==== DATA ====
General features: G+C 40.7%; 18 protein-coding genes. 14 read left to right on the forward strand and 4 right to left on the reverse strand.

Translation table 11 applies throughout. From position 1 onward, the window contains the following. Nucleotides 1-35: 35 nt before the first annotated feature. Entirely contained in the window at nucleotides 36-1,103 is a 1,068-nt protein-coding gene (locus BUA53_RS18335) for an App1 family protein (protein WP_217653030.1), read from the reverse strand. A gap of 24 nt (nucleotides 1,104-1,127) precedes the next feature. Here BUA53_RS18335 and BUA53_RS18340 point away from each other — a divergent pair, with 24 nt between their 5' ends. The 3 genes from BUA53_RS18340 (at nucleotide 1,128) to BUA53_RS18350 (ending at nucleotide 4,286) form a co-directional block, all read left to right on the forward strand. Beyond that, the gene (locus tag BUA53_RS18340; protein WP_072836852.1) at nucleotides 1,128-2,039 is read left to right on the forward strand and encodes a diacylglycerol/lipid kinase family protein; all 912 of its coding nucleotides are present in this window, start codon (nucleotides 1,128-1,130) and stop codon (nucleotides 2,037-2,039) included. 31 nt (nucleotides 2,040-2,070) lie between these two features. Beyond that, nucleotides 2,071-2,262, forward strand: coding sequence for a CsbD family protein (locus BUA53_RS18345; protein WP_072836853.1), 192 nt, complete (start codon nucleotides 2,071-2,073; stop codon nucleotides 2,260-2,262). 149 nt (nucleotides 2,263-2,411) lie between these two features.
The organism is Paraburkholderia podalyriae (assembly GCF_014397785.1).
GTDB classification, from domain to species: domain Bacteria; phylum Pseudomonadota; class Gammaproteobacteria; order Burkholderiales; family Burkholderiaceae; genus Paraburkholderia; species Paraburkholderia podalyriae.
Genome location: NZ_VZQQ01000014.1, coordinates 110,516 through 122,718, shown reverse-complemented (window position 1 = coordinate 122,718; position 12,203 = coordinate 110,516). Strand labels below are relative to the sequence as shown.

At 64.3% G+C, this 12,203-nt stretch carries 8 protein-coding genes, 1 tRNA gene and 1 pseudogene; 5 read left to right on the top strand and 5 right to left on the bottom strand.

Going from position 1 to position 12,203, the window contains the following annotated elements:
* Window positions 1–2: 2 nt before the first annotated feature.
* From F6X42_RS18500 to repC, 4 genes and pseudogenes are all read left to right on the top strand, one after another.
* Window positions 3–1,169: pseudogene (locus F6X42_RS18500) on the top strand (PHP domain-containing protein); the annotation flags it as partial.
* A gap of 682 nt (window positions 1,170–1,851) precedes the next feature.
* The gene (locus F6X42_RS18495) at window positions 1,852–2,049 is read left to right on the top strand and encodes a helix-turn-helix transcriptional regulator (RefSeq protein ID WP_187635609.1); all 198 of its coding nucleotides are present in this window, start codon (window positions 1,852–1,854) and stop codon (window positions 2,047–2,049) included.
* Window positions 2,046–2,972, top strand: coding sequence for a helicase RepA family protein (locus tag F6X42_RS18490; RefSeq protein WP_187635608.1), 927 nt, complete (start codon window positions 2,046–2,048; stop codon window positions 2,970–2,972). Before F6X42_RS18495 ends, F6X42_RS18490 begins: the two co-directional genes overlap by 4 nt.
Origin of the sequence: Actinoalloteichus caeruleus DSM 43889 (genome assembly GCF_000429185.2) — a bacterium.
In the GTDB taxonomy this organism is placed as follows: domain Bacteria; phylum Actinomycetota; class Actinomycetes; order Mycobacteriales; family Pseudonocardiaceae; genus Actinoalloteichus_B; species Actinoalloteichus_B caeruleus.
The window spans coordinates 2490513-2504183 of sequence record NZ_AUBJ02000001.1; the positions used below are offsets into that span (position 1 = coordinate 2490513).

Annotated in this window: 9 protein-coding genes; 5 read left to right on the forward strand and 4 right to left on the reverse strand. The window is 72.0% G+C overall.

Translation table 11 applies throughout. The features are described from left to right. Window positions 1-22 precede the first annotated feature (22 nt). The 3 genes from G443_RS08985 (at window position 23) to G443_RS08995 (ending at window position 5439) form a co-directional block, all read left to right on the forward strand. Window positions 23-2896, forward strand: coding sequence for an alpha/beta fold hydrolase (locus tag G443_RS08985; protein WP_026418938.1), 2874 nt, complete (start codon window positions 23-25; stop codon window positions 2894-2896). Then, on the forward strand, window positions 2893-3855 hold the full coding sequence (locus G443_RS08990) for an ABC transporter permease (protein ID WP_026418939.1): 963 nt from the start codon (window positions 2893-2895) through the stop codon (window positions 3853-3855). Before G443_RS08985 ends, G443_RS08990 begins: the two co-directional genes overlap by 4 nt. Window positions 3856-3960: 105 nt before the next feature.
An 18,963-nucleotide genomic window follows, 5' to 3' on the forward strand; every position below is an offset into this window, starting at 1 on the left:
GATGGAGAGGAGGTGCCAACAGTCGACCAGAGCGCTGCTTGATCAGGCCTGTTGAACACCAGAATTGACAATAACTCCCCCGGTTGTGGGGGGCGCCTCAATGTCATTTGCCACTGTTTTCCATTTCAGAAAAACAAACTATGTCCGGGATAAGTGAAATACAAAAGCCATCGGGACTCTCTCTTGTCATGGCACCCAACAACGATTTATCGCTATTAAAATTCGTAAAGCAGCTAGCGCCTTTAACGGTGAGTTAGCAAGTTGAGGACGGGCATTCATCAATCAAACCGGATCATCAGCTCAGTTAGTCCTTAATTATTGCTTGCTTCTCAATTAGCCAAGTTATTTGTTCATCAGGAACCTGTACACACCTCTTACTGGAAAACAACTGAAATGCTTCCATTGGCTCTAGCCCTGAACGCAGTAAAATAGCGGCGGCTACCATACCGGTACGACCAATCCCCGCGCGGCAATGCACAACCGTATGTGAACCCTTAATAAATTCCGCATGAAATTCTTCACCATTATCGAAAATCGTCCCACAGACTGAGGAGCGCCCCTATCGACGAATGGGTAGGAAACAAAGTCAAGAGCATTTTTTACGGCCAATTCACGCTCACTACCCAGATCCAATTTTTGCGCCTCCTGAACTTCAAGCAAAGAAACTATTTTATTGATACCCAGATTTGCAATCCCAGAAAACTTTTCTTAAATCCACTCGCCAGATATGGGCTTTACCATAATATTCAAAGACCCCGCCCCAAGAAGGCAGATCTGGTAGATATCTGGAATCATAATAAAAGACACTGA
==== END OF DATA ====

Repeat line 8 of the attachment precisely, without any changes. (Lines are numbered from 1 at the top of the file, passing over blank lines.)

* Window positions 1–2: 2 nt before the first annotated feature.